Jul 23 Countdown to London: Five Days to Go

By Amy Rosewater | July 22, 2012, 12 p.m. (ET)

Countdown to LondonFive Athletes To Watch

The 529-member 2012 U.S. Olympic Team will feature a wide array of athletes of all different ages (from 15 to 54) and sizes (from 4-foot-11 to 7-foot-1), but here are five who are bound to make many of the headlines in London. 

1.) Michael Phelps: The star of Beijing after winning an unprecedented eight gold medals in swimming is sure to be one of the most popular names in these, his fourth Olympic Games. Phelps has said London will mark his final trip to the Games and he hopes to close out his career as the Olympian with the most medals. He currently has 16 medals (14 gold, 2 bronze) and the record holder, Larisa Latynina, a gymnast who represented the Soviet Union, has 18 (9 gold, 5 silver, 4 bronze). He will get some tough competition, especially from fellow American Ryan Lochte.  

2.) Missy Franklin: Another swimming star who is sure to get attention during these Games is this 17-year-old from Colorado. She is set to compete in four individual events (100/200 backstroke and 100/200 free) in addition to three relays. Natalie Coughlin won six Olympic medals four years ago in Beijing. Now Franklin has a chance to win seven. 

3.) Jordyn Wieber: The reigning all-around world and national champion has been one of the most consistent gymnasts leading up to London, but as of late, she has encountered a formidable foe in a compatriot named Gabby Douglas, who beat Wieber for the all-around crown at the U.S. Olympic Trials by one-tenth of a point.

4.) Allyson Felix: A two-time Olympic silver medalist in the 200 meters, this track star is hoping to emerge as the gold medalist in her signature event in London. There also will be plenty of talk about Felix in the 100, an event she barely qualified for at the U.S. Olympic Trials. At the Trials, she finished third in a controversial tie with training mate Jeneba Tarmoh. A run-off had been planned but Tarmoh eventually withdrew, allowing Felix to compete in the sprint in London. 

5.) Marlen Esparza: One of three U.S. pioneers in the sport of women’s boxing, which will make its Olympic debut in London, Esparza is a six-time national champion (at 106 and 112 pounds) and a world bronze medalist. She will turn 23 two days after the Opening Ceremony and has said London will be her first and last major international competition as she wants to continue with her education. She will be joined in London by teammates Claressa Shields and Queen Underwood. 

 
Five Events You Won’t Want To Miss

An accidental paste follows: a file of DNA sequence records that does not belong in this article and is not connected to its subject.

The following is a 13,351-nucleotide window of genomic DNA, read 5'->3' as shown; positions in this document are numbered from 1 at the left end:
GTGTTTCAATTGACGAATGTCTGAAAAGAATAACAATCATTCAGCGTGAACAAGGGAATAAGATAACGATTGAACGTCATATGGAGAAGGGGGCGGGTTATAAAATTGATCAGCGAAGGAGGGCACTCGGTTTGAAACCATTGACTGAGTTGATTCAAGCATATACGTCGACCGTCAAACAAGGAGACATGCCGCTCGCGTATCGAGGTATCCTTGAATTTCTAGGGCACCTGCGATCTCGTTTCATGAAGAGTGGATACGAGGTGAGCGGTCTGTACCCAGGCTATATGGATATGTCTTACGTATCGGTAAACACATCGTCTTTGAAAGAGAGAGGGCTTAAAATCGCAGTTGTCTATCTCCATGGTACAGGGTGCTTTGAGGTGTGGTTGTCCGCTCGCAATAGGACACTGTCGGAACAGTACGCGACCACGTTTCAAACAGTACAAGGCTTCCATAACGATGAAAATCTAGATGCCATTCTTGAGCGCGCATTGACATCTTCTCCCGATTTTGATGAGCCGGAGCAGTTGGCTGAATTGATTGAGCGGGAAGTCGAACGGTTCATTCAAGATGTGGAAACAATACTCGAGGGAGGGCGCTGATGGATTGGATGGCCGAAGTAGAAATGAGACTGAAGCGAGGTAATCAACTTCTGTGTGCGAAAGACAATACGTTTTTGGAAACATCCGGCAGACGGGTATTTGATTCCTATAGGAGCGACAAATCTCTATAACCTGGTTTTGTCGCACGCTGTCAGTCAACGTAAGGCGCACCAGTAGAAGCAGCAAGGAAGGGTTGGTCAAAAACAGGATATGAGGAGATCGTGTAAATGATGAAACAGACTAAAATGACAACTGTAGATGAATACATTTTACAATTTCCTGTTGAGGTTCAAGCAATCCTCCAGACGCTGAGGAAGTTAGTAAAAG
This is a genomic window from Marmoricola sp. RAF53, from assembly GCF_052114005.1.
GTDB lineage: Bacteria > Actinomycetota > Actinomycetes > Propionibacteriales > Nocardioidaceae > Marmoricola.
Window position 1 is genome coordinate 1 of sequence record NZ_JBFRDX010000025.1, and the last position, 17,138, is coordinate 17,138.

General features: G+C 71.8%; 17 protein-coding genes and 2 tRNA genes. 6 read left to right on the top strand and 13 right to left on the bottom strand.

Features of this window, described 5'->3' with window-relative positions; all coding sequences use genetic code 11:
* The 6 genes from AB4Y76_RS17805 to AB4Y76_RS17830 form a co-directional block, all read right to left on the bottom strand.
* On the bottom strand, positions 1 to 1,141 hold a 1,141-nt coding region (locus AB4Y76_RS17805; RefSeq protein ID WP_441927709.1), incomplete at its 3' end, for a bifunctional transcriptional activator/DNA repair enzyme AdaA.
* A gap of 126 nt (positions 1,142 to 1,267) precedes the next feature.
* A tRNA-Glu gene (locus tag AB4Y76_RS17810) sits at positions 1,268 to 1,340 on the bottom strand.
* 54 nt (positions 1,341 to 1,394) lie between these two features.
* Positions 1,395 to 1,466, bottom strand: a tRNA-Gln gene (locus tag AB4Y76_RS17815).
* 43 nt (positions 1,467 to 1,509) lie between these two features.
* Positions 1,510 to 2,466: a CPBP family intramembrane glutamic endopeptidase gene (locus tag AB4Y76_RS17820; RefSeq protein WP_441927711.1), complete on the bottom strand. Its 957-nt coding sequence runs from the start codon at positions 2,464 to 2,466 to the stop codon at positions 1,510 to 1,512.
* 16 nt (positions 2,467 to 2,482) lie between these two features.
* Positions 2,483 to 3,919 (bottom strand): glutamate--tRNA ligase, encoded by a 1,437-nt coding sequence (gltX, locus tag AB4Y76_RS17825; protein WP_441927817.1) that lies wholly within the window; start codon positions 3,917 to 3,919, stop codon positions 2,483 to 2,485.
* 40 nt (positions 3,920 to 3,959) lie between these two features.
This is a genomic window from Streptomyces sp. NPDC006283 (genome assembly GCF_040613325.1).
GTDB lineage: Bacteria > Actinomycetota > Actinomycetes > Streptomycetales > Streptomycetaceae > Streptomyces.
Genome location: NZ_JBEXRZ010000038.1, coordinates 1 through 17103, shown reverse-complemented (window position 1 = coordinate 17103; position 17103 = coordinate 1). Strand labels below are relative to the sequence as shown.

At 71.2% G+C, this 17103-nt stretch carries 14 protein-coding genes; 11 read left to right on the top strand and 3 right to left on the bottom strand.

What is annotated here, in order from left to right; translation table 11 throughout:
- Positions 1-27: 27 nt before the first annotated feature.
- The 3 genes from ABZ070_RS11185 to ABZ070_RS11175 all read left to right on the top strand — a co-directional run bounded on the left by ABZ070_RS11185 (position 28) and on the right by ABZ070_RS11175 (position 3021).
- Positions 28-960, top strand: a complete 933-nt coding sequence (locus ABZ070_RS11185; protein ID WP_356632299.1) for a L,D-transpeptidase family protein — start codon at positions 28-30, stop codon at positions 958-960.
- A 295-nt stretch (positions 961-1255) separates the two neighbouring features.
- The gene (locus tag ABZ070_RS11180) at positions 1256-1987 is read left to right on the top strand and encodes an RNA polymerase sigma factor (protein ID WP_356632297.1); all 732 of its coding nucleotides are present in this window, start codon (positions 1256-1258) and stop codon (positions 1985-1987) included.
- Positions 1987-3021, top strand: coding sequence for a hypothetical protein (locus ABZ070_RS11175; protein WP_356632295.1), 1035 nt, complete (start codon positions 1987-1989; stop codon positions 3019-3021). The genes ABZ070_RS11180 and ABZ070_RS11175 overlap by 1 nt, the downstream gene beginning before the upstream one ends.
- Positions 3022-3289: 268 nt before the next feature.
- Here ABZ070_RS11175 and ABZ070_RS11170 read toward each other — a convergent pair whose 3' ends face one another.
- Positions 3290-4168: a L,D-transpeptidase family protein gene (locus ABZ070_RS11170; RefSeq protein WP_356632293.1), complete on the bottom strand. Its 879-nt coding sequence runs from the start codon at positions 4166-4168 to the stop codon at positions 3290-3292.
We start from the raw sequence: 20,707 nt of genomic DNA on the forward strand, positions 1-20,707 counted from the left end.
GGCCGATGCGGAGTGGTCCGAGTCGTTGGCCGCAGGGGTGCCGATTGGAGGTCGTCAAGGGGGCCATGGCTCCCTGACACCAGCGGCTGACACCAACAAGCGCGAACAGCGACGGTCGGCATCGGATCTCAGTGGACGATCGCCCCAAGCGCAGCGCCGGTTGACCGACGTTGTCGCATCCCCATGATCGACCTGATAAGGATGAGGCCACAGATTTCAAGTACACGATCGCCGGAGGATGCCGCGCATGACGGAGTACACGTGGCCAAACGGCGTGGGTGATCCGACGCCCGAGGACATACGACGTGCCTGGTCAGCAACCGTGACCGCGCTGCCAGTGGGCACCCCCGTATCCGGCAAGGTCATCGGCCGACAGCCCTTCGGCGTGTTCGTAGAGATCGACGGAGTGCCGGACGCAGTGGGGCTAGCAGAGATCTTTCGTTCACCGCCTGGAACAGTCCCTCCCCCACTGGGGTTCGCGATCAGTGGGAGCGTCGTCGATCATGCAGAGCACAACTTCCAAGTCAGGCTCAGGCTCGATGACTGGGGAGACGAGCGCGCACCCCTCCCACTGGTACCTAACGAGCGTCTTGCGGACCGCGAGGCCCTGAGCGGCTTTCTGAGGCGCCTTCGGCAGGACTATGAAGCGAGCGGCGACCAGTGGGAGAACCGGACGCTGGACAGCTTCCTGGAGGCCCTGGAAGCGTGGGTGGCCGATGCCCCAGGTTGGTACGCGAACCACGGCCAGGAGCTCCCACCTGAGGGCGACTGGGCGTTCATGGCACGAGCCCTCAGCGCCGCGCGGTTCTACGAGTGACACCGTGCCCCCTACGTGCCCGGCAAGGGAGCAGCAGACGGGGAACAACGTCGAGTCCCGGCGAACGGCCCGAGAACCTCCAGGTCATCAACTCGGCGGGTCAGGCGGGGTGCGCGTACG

An estimated 10,490 athletes will compete in 26 sports in London. There will be 302 medal events. These are just five must-see events of the summer. 

1.) Opening and Closing Ceremony: What makes the Olympic Games so different than any other sporting event in the world is its pageantry and these two ceremonies are filled with both the expected (the parade of athletes) and the unexpected (who will light the Olympic cauldron). London is sure to have the entertainment side handled well with so many musical stars such as Paul McCartney, Elton John and Adele. 

2.) Women’s Gymnastics Team Competition: The U.S. Olympic women’s gymnastics team, headlined by Jordyn Wieber and Gabby Douglas, is considered to be one of the frontrunners for the gold medal in London. Even though 2008 all-around champion Nastia Liukin and another 2008 gold medalist Shawn Johnson were unsuccessful in their Olympic comebacks, this 2012 team is stacked. If it does strike gold, it will be the first U.S. women’s team to reach the top of the Olympic podium since the “Magnificent Seven” did so in Atlanta in 1996. 

3.) Men’s 400 meters: Normally, it’s the men’s 100m race that garners all the attention, and even though Usain Bolt of Jamaica is back after his explosive showing four years ago in Beijing, a non-medal contender in the men’s 400 likely could be the hero of the Games: Oscar Pistorius of South Africa will be the first amputee to run in the Olympic Games. Known as the “Blade Runner,” Pistorius also is expected to compete in the 4 x 400. 

4.) Women’s Boxing:  The London 2012 Olympic Games will mark the first time that women will compete in every sport as the men. With the addition of three weight classes of competition in women’s boxing, the Olympic program will have reached a milestone in terms of gender equality. 

5.) Men’s 200 IM and 400 IM: Two showdowns in the pool seem inevitable in these events as Americans Michael Phelps and Ryan Lochte are bound to go head to head. Phelps is the gold medalist in both of these events in 2004 and 2008. Lochte was the 200 IM silver medalist in Athens and bronze medalist in Beijing. He placed third in the 400 IM in 2008.

 
Five Venues To Check A Glimpse Of In London

Twenty venues were built for the London 2012 Olympic Games, and before the cauldron was to be lit, many of them acquired nicknames. The Aquatics Centre has been dubbed “The Stingray,” while the velodrome for cycling has been nicknamed “The Pringle,” because it looks like a giant potato chip. Some of the venues have been well-known to fans for decades, most notably the All England Club, where Wimbledon is held. 

1.) Olympic Stadium: The hallmark of any Olympic Games is the home of the stadium used for both the Opening and Closing Ceremony. With waterways flowing by three sides of this venue, the 80,000-seat Olympic Stadium will be the centerpiece of the Games.